ṢADE (Ẓadi; Heb. יaצ, ץ; צָי, צָ), the eighteenth letter of the Hebrew alphabet; its numerical value is 90. It is assumed that the earliest form of the ṣade was a pictograph of a blossom . In the late second and early first millennia b.c.e., the ṣade became . In the Hebrew script, from the eighth century b.c.e. onward, the downstroke was shortened and a hook was added on the letter's right side , which has been preserved in the Samaritan . The Phoenician and Aramaic scripts lengthened the downstroke and thus in the fifth century b.c.e. Aramaic script three forms developed: , , . While from the first form, through the Nabatean , the Arabic ṣad evolved, the Jewish script adopted the third form, which was the ancestor of the medial and final ṣade. See *Alphabet, Hebrew.
"Ṣade." Encyclopaedia Judaica. . Encyclopedia.com. (January 22, 2019). https://www.encyclopedia.com/religion/encyclopedias-almanacs-transcripts-and-maps/sade
"Ṣade." Encyclopaedia Judaica. . Retrieved January 22, 2019 from Encyclopedia.com: https://www.encyclopedia.com/religion/encyclopedias-almanacs-transcripts-and-maps/sade
Encyclopedia.com gives you the ability to cite reference entries and articles according to common styles from the Modern Language Association (MLA), The Chicago Manual of Style, and the American Psychological Association (APA).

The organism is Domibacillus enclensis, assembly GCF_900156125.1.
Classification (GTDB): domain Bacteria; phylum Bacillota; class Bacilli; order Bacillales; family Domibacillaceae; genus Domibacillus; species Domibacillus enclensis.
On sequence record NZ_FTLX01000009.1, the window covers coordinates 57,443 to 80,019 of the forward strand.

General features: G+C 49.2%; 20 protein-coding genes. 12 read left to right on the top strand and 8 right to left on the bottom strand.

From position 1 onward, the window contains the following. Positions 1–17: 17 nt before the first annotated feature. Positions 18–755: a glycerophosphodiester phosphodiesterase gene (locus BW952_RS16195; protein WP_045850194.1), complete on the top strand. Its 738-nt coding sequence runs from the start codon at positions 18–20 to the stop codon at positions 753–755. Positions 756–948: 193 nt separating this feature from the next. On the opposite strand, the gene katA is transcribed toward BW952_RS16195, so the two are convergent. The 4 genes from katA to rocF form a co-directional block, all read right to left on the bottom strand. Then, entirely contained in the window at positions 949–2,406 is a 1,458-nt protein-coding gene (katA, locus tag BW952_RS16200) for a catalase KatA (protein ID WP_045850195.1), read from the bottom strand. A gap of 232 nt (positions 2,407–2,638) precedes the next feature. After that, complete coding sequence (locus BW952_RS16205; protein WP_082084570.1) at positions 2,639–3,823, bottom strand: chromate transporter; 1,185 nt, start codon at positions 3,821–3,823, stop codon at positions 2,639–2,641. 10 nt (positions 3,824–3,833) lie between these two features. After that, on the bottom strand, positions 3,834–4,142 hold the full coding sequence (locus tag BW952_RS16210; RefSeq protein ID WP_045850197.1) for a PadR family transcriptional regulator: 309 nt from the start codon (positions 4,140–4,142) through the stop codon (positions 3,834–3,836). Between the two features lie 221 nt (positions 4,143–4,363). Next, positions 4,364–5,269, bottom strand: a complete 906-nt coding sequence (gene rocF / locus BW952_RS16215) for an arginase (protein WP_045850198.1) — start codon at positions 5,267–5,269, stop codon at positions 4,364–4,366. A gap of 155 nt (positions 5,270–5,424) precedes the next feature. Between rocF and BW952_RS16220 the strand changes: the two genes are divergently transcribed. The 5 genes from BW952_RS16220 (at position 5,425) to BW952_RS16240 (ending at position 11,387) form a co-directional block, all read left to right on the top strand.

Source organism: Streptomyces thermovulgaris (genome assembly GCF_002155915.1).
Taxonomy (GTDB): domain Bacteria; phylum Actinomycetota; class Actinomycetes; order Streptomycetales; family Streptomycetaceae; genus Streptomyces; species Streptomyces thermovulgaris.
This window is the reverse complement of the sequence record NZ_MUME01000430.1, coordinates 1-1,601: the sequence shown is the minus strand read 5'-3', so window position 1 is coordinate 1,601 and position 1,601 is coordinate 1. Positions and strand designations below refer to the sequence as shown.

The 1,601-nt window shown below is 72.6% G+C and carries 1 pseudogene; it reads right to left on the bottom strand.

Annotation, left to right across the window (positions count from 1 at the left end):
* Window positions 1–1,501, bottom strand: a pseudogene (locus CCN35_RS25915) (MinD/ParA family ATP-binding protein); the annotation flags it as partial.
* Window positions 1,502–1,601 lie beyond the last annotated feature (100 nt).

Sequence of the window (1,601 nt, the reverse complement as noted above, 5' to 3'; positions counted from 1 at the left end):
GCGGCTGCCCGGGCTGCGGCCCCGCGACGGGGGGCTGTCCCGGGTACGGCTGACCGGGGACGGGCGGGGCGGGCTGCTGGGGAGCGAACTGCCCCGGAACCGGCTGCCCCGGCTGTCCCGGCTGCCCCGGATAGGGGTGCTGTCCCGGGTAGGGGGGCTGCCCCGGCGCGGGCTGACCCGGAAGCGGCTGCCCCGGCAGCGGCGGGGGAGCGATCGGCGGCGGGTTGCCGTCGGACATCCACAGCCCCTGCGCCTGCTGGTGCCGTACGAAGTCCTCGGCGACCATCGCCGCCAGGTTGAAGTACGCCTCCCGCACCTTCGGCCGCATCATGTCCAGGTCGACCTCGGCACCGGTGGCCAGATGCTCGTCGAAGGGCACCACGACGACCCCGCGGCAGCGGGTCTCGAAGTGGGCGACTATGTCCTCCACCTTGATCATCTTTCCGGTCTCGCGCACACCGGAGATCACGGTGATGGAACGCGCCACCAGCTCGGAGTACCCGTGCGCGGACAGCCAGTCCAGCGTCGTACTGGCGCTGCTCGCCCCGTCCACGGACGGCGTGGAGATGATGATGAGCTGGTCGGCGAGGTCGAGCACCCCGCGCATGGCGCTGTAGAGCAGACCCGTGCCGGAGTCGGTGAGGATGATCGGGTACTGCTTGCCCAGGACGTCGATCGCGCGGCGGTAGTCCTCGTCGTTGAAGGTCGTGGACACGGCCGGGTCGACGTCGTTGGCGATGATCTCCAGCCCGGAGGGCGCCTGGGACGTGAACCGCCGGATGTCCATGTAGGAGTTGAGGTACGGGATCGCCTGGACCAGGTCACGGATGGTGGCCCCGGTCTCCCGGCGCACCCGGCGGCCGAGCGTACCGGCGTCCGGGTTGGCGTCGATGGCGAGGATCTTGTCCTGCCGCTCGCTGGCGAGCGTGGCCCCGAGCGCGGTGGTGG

Within the “Cite this article” tool, pick a style to see how all available information looks when formatted according to that style. Then, copy and paste the text into your bibliography or works cited list.
Because each style has its own formatting nuances that evolve over time and not all information is available for every reference entry or article, Encyclopedia.com cannot guarantee each citation it generates. Therefore, it’s best to use Encyclopedia.com citations as a starting point before checking the style against your school or publication’s requirements and the most-recent information available at these sites:
Modern Language Association
The Chicago Manual of Style
American Psychological Association
- Most online reference entries and articles do not have page numbers. Therefore, that information is unavailable for most Encyclopedia.com content. However, the date of retrieval is often important. Refer to each style’s convention regarding the best way to format page numbers and retrieval dates.
- In addition to the MLA, Chicago, and APA styles, your school, university, publication, or institution may have its own requirements for citations. Therefore, be sure to refer to those guidelines when editing your bibliography or works cited list.